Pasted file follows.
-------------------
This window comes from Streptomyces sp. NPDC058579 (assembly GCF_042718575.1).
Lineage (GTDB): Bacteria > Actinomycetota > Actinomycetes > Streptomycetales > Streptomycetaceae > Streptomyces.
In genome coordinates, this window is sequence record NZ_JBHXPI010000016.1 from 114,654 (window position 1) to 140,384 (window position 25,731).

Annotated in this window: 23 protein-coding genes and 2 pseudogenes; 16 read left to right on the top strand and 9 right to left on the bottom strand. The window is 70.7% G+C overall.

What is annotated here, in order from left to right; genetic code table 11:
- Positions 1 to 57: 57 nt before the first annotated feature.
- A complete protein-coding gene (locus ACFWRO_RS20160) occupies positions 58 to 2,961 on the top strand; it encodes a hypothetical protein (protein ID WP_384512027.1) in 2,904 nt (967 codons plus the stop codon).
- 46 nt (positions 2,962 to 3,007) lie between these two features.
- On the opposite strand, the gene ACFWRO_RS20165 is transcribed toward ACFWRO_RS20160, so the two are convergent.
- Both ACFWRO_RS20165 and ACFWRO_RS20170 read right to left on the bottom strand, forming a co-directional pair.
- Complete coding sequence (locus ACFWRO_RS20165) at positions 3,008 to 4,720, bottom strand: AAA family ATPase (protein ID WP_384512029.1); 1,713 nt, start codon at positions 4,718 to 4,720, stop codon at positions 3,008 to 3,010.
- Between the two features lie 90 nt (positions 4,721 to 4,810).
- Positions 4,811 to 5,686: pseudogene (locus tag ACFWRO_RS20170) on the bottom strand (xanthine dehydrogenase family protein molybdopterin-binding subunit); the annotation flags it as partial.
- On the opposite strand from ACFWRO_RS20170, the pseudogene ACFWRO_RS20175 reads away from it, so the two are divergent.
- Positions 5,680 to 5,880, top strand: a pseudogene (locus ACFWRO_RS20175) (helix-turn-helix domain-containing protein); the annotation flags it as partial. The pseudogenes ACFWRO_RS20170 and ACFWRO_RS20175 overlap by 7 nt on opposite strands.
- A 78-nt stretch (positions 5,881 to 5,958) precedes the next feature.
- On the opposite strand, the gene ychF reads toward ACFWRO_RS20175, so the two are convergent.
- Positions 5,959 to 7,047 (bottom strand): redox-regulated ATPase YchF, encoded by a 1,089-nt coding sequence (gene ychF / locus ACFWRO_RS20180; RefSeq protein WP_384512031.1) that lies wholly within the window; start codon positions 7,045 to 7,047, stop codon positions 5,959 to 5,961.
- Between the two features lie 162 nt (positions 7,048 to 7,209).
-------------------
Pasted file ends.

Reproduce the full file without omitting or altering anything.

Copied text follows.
This window comes from Streptomyces sp. NPDC058579 (assembly GCF_042718575.1).
Lineage (GTDB): Bacteria > Actinomycetota > Actinomycetes > Streptomycetales > Streptomycetaceae > Streptomyces.
In genome coordinates, this window is sequence record NZ_JBHXPI010000016.1 from 114,654 (window position 1) to 140,384 (window position 25,731).

Annotated in this window: 23 protein-coding genes and 2 pseudogenes; 16 read left to right on the top strand and 9 right to left on the bottom strand. The window is 70.7% G+C overall.

What is annotated here, in order from left to right; genetic code table 11:
- Positions 1 to 57: 57 nt before the first annotated feature.
- A complete protein-coding gene (locus ACFWRO_RS20160) occupies positions 58 to 2,961 on the top strand; it encodes a hypothetical protein (protein ID WP_384512027.1) in 2,904 nt (967 codons plus the stop codon).
- 46 nt (positions 2,962 to 3,007) lie between these two features.
- On the opposite strand, the gene ACFWRO_RS20165 is transcribed toward ACFWRO_RS20160, so the two are convergent.
- Both ACFWRO_RS20165 and ACFWRO_RS20170 read right to left on the bottom strand, forming a co-directional pair.
- Complete coding sequence (locus ACFWRO_RS20165) at positions 3,008 to 4,720, bottom strand: AAA family ATPase (protein ID WP_384512029.1); 1,713 nt, start codon at positions 4,718 to 4,720, stop codon at positions 3,008 to 3,010.
- Between the two features lie 90 nt (positions 4,721 to 4,810).
- Positions 4,811 to 5,686: pseudogene (locus tag ACFWRO_RS20170) on the bottom strand (xanthine dehydrogenase family protein molybdopterin-binding subunit); the annotation flags it as partial.
- On the opposite strand from ACFWRO_RS20170, the pseudogene ACFWRO_RS20175 reads away from it, so the two are divergent.
- Positions 5,680 to 5,880, top strand: a pseudogene (locus ACFWRO_RS20175) (helix-turn-helix domain-containing protein); the annotation flags it as partial. The pseudogenes ACFWRO_RS20170 and ACFWRO_RS20175 overlap by 7 nt on opposite strands.
- A 78-nt stretch (positions 5,881 to 5,958) precedes the next feature.
- On the opposite strand, the gene ychF reads toward ACFWRO_RS20175, so the two are convergent.
- Positions 5,959 to 7,047 (bottom strand): redox-regulated ATPase YchF, encoded by a 1,089-nt coding sequence (gene ychF / locus ACFWRO_RS20180; RefSeq protein WP_384512031.1) that lies wholly within the window; start codon positions 7,045 to 7,047, stop codon positions 5,959 to 5,961.
- Between the two features lie 162 nt (positions 7,048 to 7,209).